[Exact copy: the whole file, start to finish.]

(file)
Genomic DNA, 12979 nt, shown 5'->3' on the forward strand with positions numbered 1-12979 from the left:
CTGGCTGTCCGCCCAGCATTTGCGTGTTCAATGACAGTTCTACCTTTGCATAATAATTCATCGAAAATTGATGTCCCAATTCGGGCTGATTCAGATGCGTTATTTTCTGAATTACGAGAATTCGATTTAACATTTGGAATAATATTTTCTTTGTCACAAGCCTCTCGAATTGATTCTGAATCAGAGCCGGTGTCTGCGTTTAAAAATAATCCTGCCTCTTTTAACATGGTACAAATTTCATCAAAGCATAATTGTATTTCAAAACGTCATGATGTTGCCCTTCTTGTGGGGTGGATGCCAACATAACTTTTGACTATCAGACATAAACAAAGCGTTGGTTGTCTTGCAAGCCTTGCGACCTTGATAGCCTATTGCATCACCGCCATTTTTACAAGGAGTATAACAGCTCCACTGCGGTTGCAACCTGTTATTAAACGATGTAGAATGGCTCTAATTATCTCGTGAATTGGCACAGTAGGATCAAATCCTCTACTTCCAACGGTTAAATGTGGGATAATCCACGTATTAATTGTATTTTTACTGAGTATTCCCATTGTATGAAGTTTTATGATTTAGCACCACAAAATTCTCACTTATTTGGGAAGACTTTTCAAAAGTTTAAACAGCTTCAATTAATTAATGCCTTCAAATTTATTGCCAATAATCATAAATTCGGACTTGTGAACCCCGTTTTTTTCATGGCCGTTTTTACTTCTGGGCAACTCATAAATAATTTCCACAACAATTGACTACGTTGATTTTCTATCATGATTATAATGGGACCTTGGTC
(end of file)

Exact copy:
Genomic DNA, 12979 nt, shown 5'->3' on the forward strand with positions numbered 1-12979 from the left:
CTGGCTGTCCGCCCAGCATTTGCGTGTTCAATGACAGTTCTACCTTTGCATAATAATTCATCGAAAATTGATGTCCCAATTCGGGCTGATTCAGATGCGTTATTTTCTGAATTACGAGAATTCGATTTAACATTTGGAATAATATTTTCTTTGTCACAAGCCTCTCGAATTGATTCTGAATCAGAGCCGGTGTCTGCGTTTAAAAATAATCCTGCCTCTTTTAACATGGTACAAATTTCATCAAAGCATAATTGTATTTCAAAACGTCATGATGTTGCCCTTCTTGTGGGGTGGATGCCAACATAACTTTTGACTATCAGACATAAACAAAGCGTTGGTTGTCTTGCAAGCCTTGCGACCTTGATAGCCTATTGCATCACCGCCATTTTTACAAGGAGTATAACAGCTCCACTGCGGTTGCAACCTGTTATTAAACGATGTAGAATGGCTCTAATTATCTCGTGAATTGGCACAGTAGGATCAAATCCTCTACTTCCAACGGTTAAATGTGGGATAATCCACGTATTAATTGTATTTTTACTGAGTATTCCCATTGTATGAAGTTTTATGATTTAGCACCACAAAATTCTCACTTATTTGGGAAGACTTTTCAAAAGTTTAAACAGCTTCAATTAATTAATGCCTTCAAATTTATTGCCAATAATCATAAATTCGGACTTGTGAACCCCGTTTTTTTCATGGCCGTTTTTACTTCTGGGCAACTCATAAATAATTTCCACAACAATTGACTACGTTGATTTTCTATCATGATTATAATGGGACCTTGGTC